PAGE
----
Cerro Chirripó is Costa Rica’s tallest mountain, rising 3,820 meters (12,533 feet) above sea level. The hike to the top is a 20-km (12.4 mile) trail from the San Gerardo de Rivas mountain village. Once at the top, you’ll see spectacular views of the surrounding Talamanca Mountains. It’s not for the faint of heart and you can overnight at Crestones Base Camp.
10. Take Some Permaculture Tours and Workshops
Exploring permaculture in Costa Rica opens you up to an innovative framework for sustainable ways of living. You have various options for tours, workshops, and courses. For example, the Hidden Valley Farm is nestled along the edge of a valley on Costa Rica’s “Green Mountain”, Monteverde.
You can also find learning opportunities at Rancho Mastatal education center that teaches you about permaculture on their campus located on 300-acres of a wildlife refuge. Learn about syntropic farming, hike to waterfalls, get a permaculture design certification, and more.
11. Visit Corcovado National Park
Located on the Osa Penisula, Corcovado National Park is one of the world’s most biodiverse places. A visit brings you unspoiled beaches, waterfalls, trails, and fabulous eco-lodges. It’s also a great location for animal lovers, with the park being home to various protected species, including silky anteaters, ocelots, howlers, green turtles, glass frogs, and more.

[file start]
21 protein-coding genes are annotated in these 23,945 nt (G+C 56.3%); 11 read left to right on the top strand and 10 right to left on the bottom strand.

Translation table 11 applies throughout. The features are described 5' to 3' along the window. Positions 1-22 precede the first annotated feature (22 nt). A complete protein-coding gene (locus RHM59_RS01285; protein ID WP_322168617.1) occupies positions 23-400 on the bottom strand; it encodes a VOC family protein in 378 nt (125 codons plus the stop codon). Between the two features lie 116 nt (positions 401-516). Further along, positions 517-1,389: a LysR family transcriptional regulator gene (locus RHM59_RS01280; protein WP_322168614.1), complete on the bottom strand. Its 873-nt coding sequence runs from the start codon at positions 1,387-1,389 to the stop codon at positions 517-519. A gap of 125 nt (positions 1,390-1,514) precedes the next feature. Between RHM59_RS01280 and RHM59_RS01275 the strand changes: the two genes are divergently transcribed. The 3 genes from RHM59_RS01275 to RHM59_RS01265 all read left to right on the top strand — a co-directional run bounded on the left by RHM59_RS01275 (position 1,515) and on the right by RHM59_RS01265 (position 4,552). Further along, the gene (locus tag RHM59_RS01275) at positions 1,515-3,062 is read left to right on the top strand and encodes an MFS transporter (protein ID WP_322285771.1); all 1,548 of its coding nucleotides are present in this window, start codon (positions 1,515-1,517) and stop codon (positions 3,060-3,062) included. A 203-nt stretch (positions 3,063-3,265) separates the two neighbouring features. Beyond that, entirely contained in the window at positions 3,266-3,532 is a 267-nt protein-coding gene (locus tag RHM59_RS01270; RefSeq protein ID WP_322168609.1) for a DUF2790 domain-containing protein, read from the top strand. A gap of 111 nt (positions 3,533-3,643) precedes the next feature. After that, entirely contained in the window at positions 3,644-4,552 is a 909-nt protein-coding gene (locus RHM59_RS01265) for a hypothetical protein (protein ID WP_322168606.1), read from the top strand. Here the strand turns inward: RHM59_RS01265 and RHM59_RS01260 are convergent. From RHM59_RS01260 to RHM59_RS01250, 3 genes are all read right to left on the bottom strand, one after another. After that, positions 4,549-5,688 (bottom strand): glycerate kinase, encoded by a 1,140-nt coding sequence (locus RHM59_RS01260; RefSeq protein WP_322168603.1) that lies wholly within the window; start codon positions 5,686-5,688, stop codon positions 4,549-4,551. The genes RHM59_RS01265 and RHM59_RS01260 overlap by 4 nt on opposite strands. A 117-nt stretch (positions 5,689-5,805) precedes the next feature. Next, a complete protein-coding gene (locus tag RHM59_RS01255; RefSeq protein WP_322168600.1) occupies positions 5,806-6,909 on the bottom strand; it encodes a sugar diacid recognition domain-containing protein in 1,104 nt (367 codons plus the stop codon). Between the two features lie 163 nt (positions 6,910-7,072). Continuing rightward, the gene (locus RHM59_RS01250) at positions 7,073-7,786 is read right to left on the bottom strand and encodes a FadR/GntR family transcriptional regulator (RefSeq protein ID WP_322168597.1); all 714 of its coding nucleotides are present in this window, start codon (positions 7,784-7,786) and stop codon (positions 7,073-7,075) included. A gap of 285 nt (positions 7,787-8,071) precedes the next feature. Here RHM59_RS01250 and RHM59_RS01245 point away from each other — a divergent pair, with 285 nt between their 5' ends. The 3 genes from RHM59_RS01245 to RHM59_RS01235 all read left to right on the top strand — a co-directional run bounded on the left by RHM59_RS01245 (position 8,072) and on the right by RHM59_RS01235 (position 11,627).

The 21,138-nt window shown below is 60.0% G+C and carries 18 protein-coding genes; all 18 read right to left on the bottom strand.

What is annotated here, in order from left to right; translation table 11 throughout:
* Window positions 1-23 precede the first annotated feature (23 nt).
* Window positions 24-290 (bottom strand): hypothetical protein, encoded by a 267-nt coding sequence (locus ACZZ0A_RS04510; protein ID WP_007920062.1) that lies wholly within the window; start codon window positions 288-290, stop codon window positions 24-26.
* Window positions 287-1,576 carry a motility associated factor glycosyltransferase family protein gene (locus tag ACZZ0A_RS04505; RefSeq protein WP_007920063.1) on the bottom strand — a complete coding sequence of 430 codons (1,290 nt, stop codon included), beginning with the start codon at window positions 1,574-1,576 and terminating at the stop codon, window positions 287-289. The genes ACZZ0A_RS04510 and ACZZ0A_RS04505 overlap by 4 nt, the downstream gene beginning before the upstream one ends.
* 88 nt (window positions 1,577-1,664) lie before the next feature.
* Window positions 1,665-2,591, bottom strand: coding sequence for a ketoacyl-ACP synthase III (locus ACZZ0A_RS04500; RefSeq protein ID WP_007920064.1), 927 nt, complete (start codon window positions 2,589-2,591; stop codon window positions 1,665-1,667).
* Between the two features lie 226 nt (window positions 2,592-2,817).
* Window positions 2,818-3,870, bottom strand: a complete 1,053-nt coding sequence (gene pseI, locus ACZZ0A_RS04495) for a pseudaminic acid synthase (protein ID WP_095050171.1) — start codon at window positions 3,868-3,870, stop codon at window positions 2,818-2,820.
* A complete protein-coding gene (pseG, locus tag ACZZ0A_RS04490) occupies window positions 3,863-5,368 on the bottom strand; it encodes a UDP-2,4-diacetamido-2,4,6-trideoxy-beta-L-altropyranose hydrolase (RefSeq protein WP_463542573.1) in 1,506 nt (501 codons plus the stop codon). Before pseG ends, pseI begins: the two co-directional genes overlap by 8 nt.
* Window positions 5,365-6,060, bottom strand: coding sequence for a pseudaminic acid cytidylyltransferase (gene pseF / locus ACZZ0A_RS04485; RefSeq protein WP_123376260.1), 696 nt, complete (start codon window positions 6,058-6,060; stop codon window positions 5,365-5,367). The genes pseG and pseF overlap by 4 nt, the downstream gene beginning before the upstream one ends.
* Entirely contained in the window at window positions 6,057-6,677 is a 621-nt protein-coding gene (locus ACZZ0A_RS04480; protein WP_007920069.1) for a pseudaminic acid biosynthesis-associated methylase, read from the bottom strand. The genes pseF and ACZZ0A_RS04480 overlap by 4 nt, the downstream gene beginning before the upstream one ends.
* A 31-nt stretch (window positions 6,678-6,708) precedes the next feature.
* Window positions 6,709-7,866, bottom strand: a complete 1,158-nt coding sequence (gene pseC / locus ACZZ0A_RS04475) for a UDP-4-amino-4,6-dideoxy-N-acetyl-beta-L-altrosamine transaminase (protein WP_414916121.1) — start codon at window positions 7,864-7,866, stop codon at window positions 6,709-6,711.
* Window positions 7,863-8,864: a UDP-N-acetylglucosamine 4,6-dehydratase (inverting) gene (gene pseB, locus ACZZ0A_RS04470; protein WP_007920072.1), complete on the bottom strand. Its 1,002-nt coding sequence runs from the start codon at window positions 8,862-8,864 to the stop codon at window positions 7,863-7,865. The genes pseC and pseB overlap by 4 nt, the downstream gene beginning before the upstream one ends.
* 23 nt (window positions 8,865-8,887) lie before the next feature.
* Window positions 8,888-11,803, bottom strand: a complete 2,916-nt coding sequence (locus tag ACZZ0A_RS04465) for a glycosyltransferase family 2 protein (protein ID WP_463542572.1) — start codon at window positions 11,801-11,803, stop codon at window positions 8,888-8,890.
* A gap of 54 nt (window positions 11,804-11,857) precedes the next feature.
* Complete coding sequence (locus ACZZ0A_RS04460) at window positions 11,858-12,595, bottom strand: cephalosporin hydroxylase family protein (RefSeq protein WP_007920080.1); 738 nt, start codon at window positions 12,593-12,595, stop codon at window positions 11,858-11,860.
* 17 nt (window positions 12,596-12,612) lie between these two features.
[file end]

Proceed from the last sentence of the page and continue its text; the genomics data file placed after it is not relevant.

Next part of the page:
12. Hit the Sand at Samara Beach
In the Nicoya Peninsula and 4 hours from San Jose, Samara is a gorgeous beach town with sunny skies and tropical vibes. It also doesn’t get very crowded. The calm and smooth beach is protected by a bay and is great for kayaking and paddleboarding. Samara also offers other attractions such as ATV adventures, horseback riding, zip-lining, and the Belen Waterfall.
13. Stay with a Costa Rican Family
Instead of staying in an Airbnb or hotel, immerse yourself into the Costa Rican culture by staying in a homestay. You can get to know a Costa Rican family and experience their warmth and hospitality, including eating local meals. You can also choose homestays in rural areas that give you a glimpse into locals’ simple and rustic lifestyles.